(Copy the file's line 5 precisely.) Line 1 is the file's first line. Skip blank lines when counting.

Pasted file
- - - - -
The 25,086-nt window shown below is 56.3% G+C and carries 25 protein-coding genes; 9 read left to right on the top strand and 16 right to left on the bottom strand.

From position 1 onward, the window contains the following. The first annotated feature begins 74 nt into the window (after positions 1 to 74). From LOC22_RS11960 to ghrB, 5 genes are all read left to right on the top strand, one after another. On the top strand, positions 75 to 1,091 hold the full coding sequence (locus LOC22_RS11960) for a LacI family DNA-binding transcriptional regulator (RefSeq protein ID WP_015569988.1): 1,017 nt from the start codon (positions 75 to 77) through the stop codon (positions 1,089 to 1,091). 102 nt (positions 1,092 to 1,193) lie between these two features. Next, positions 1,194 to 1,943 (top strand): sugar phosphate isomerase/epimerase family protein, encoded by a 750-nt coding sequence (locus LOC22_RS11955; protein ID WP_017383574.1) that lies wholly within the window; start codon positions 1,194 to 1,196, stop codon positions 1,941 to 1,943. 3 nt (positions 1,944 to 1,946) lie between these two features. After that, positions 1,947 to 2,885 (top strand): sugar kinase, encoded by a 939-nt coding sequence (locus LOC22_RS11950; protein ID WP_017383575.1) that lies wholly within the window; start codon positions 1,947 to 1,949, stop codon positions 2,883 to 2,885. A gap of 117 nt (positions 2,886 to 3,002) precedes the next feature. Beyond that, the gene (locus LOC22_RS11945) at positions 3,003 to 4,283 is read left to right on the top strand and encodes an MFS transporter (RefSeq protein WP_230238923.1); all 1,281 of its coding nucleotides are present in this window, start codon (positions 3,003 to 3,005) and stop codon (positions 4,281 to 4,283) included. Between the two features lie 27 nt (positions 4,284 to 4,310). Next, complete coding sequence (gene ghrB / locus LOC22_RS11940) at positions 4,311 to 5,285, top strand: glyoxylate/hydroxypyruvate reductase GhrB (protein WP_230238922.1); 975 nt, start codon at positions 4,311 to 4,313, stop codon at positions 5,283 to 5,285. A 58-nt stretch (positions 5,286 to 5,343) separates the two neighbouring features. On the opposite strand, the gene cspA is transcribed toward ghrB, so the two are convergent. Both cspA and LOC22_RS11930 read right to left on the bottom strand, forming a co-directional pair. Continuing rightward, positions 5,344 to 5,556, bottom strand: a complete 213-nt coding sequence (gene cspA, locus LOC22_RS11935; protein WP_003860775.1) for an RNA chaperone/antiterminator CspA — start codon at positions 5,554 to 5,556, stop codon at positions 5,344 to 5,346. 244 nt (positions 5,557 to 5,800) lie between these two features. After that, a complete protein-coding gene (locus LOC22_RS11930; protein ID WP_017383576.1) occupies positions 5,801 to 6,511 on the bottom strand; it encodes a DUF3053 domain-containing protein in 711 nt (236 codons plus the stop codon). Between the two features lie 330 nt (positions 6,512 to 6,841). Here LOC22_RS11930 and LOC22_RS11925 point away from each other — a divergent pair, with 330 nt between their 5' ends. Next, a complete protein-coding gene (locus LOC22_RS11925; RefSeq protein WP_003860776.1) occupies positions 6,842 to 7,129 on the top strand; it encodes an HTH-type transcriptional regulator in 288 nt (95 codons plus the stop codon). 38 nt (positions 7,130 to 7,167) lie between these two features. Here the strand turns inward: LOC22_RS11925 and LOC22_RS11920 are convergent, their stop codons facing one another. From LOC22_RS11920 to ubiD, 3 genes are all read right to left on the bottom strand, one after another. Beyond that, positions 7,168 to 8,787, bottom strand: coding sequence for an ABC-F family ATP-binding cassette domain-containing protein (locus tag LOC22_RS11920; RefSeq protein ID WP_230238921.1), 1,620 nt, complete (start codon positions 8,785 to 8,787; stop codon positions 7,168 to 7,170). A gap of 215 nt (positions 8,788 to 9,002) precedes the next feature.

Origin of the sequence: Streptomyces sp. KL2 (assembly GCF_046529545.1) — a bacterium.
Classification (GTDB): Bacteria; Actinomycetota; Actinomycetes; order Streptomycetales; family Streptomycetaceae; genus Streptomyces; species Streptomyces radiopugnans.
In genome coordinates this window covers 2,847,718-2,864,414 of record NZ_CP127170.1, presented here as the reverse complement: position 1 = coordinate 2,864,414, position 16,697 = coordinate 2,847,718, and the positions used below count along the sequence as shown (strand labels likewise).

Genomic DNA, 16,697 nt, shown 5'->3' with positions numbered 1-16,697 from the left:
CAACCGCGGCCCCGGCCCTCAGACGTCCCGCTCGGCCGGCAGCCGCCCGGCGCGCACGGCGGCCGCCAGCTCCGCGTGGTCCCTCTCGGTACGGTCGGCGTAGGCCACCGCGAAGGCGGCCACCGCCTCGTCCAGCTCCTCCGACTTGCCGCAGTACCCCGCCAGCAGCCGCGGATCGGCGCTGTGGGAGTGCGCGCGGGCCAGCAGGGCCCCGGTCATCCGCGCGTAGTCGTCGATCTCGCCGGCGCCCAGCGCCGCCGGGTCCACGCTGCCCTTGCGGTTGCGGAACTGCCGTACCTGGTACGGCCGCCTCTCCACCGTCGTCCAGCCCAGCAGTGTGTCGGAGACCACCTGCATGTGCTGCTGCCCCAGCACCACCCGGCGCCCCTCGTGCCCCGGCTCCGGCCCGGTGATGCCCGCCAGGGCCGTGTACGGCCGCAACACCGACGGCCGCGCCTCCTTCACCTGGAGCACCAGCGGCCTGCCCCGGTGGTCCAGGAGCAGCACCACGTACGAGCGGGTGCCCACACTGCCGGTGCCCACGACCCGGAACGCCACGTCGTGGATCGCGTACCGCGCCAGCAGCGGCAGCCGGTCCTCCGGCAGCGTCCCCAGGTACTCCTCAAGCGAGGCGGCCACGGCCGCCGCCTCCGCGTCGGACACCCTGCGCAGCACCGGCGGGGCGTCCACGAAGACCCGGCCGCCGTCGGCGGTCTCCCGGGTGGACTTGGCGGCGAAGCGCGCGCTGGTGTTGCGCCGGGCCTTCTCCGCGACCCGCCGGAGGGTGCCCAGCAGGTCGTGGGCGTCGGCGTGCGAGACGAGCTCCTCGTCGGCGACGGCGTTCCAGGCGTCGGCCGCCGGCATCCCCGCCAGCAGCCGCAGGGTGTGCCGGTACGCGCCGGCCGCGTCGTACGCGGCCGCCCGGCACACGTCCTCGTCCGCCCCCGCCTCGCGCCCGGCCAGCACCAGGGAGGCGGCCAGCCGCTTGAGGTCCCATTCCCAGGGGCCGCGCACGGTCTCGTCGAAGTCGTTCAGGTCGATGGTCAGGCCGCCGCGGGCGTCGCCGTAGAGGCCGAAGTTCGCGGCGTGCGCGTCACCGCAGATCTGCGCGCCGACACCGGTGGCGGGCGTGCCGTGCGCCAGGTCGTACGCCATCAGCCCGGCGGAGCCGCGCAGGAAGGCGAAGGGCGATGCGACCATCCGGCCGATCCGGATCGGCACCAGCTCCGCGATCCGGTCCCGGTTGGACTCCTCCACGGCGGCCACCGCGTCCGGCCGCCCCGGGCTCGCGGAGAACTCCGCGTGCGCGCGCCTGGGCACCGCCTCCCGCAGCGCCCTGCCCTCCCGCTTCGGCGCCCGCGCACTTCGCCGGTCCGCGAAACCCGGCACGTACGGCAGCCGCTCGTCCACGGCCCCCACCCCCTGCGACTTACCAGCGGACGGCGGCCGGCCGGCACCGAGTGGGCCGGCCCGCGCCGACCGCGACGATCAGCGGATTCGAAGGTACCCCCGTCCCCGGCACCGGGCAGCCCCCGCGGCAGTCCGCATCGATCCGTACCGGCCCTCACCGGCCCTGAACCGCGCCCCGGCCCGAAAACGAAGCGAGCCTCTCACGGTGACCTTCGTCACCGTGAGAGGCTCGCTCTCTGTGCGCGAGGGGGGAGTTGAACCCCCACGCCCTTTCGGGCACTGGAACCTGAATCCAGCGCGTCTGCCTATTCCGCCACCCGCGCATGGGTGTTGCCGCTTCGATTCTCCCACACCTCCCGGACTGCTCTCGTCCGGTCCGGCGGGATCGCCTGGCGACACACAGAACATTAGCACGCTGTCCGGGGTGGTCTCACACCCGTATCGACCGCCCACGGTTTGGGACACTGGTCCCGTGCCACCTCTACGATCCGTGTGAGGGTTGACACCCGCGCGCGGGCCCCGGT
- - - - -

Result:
In genome coordinates this window covers 2,847,718-2,864,414 of record NZ_CP127170.1, presented here as the reverse complement: position 1 = coordinate 2,864,414, position 16,697 = coordinate 2,847,718, and the positions used below count along the sequence as shown (strand labels likewise).